SymptomsBy Mayo Clinic staff
In the homes of people who are compulsive hoarders, the countertops, sinks, stoves, desks, stairways and virtually all other surfaces are usually stacked with stuff. And when there's no more room inside, the clutter may spread to the garage, vehicles and yard.
Hoarding affects emotions, thoughts and behavior. Signs and symptoms of hoarding may include:
- Cluttered living spaces
- Inability to discard items
- Keeping stacks of newspapers, magazines or junk mail
- Moving items from one pile to another, without discarding anything
- Acquiring unneeded or seemingly useless items, including trash or napkins from a restaurant
- Difficulty managing daily activities, including procrastination and trouble making decisions
- Difficulty organizing items
- Shame or embarrassment
- Excessive attachment to possessions, including discomfort letting others touch or borrow possessions
- Limited or no social interactions
People who hoard typically save items because they believe these items will be needed or have value in the future. A person also may hoard items that he or she feels have important emotional significance — serving as a reminder of happier times, for example, or representing beloved people or pets. People who hoard may report feeling safer when surrounded by the things they save.
It's important to note that hoarding is different from collecting. People who have collections, such as stamps or model cars, deliberately search out specific items for their collections. Collectors often categorize their items and carefully display them. Hoarders, on the other hand, will save random items they encounter in their daily life and store them haphazardly in their homes or surrounding areas.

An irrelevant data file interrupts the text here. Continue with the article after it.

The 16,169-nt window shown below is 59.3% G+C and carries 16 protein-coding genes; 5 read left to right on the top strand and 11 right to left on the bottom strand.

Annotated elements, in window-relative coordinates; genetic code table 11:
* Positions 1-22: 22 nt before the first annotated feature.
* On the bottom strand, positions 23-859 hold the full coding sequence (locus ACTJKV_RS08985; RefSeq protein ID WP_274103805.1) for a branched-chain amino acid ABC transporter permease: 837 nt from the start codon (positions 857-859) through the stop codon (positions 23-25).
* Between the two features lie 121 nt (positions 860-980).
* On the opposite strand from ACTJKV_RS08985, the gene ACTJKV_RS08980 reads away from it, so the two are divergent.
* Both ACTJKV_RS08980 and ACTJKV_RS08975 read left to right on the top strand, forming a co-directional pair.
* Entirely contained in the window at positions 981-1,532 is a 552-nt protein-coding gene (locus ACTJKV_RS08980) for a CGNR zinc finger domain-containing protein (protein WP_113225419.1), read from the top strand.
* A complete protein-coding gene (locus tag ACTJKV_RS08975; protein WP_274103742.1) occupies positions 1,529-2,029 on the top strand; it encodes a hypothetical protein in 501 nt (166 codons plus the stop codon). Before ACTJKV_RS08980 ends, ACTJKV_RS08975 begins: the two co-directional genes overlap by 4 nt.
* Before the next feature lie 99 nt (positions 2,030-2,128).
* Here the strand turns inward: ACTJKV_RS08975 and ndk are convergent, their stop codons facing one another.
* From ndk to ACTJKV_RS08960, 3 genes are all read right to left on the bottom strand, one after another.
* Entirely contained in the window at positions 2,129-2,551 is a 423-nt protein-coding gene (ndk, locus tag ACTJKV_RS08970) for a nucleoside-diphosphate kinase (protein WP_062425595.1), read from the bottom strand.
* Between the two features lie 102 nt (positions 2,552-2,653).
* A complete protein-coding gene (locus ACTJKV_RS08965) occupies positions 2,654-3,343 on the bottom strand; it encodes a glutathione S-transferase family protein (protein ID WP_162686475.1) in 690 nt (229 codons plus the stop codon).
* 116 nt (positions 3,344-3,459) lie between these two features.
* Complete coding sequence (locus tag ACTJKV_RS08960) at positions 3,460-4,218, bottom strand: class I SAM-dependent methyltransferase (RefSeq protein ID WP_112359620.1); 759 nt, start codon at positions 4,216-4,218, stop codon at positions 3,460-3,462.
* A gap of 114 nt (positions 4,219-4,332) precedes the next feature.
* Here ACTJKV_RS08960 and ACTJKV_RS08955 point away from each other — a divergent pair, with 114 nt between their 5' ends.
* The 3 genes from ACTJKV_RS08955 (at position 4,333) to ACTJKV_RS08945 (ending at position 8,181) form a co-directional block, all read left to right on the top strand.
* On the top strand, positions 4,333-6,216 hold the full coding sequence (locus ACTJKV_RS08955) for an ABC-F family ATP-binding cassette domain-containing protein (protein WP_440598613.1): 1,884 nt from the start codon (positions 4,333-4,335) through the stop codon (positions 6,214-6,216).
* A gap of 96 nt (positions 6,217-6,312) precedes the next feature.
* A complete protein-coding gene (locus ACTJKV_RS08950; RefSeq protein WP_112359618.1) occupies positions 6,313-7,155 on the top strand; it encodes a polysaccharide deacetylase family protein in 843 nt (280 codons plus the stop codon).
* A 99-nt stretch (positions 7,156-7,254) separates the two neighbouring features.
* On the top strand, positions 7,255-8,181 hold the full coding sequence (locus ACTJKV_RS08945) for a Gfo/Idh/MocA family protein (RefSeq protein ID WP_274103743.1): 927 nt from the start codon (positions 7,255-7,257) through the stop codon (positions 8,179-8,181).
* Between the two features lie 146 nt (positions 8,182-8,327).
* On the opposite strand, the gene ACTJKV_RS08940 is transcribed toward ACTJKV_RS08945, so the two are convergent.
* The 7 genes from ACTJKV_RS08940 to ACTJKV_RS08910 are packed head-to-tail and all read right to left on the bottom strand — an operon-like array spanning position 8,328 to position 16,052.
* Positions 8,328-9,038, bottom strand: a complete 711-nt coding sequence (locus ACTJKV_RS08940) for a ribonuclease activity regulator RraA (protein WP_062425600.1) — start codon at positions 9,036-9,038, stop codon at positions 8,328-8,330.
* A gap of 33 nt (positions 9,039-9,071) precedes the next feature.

People who hoard animals may collect dozens or even hundreds of pets. Animals may be confined inside, so they can be concealed more easily. Because of their sheer numbers, these animals often aren't cared for properly. Veterinarians may be the first to notice signs of animal hoarding when owners seek help for a steady stream of sick or injured pets.
When to see a doctor
Hoarding ranges from mild to severe. In some cases, hoarding may not have much effect on your life, while in other cases it affects you on a daily basis.
Clutter and difficulty discarding things are usually the first symptoms of hoarding. These early indications of a problem usually surface during the teenage years. As an affected person grows older, he or she typically starts acquiring things for which there is no need or space. By middle age, symptoms are often severe and may be more difficult to treat.
If you or a loved one has symptoms of hoarding, talk with a doctor or mental health provider as soon as possible. Some communities have agencies that help with hoarding problems. Check with your local or county government for resources in your area.
As hard as it might be, you may also need to contact local authorities, such as police, fire, public health or animal welfare agencies, especially when health or safety is in question.
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